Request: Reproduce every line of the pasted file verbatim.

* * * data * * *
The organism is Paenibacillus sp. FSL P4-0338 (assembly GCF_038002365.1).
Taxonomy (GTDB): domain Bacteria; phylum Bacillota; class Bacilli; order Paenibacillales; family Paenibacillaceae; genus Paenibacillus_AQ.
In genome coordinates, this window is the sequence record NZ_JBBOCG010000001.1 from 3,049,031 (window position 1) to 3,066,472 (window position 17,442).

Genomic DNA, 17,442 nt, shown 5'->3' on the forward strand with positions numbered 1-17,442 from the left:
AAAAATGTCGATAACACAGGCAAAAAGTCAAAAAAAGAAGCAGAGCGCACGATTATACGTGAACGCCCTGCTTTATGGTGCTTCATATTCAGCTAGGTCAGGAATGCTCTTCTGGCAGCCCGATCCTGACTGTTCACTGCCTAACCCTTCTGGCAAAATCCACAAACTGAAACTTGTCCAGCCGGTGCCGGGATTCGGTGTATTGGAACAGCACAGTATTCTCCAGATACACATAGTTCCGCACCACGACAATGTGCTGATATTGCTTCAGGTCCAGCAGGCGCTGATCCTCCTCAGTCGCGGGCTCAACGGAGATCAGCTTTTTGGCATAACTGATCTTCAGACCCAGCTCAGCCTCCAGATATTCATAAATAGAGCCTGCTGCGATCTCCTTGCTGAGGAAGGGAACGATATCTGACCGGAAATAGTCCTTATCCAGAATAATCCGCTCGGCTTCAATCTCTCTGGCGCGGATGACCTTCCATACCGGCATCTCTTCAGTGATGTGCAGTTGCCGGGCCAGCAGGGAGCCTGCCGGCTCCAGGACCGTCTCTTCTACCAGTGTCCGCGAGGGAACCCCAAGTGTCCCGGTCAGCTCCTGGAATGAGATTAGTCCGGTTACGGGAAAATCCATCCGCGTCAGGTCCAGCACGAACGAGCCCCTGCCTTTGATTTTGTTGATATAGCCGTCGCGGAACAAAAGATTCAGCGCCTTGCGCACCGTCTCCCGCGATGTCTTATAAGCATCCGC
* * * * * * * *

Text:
The organism is Paenibacillus sp. FSL P4-0338 (assembly GCF_038002365.1).
Taxonomy (GTDB): domain Bacteria; phylum Bacillota; class Bacilli; order Paenibacillales; family Paenibacillaceae; genus Paenibacillus_AQ.
In genome coordinates, this window is the sequence record NZ_JBBOCG010000001.1 from 3,049,031 (window position 1) to 3,066,472 (window position 17,442).

Genomic DNA, 17,442 nt, shown 5'->3' on the forward strand with positions numbered 1-17,442 from the left:
AAAAATGTCGATAACACAGGCAAAAAGTCAAAAAAAGAAGCAGAGCGCACGATTATACGTGAACGCCCTGCTTTATGGTGCTTCATATTCAGCTAGGTCAGGAATGCTCTTCTGGCAGCCCGATCCTGACTGTTCACTGCCTAACCCTTCTGGCAAAATCCACAAACTGAAACTTGTCCAGCCGGTGCCGGGATTCGGTGTATTGGAACAGCACAGTATTCTCCAGATACACATAGTTCCGCACCACGACAATGTGCTGATATTGCTTCAGGTCCAGCAGGCGCTGATCCTCCTCAGTCGCGGGCTCAACGGAGATCAGCTTTTTGGCATAACTGATCTTCAGACCCAGCTCAGCCTCCAGATATTCATAAATAGAGCCTGCTGCGATCTCCTTGCTGAGGAAGGGAACGATATCTGACCGGAAATAGTCCTTATCCAGAATAATCCGCTCGGCTTCAATCTCTCTGGCGCGGATGACCTTCCATACCGGCATCTCTTCAGTGATGTGCAGTTGCCGGGCCAGCAGGGAGCCTGCCGGCTCCAGGACCGTCTCTTCTACCAGTGTCCGCGAGGGAACCCCAAGTGTCCCGGTCAGCTCCTGGAATGAGATTAGTCCGGTTACGGGAAAATCCATCCGCGTCAGGTCCAGCACGAACGAGCCCCTGCCTTTGATTTTGTTGATATAGCCGTCGCGGAACAAAAGATTCAGCGCCTTGCGCACCGTCTCCCGCGATGTCTTATAAGCATCCGC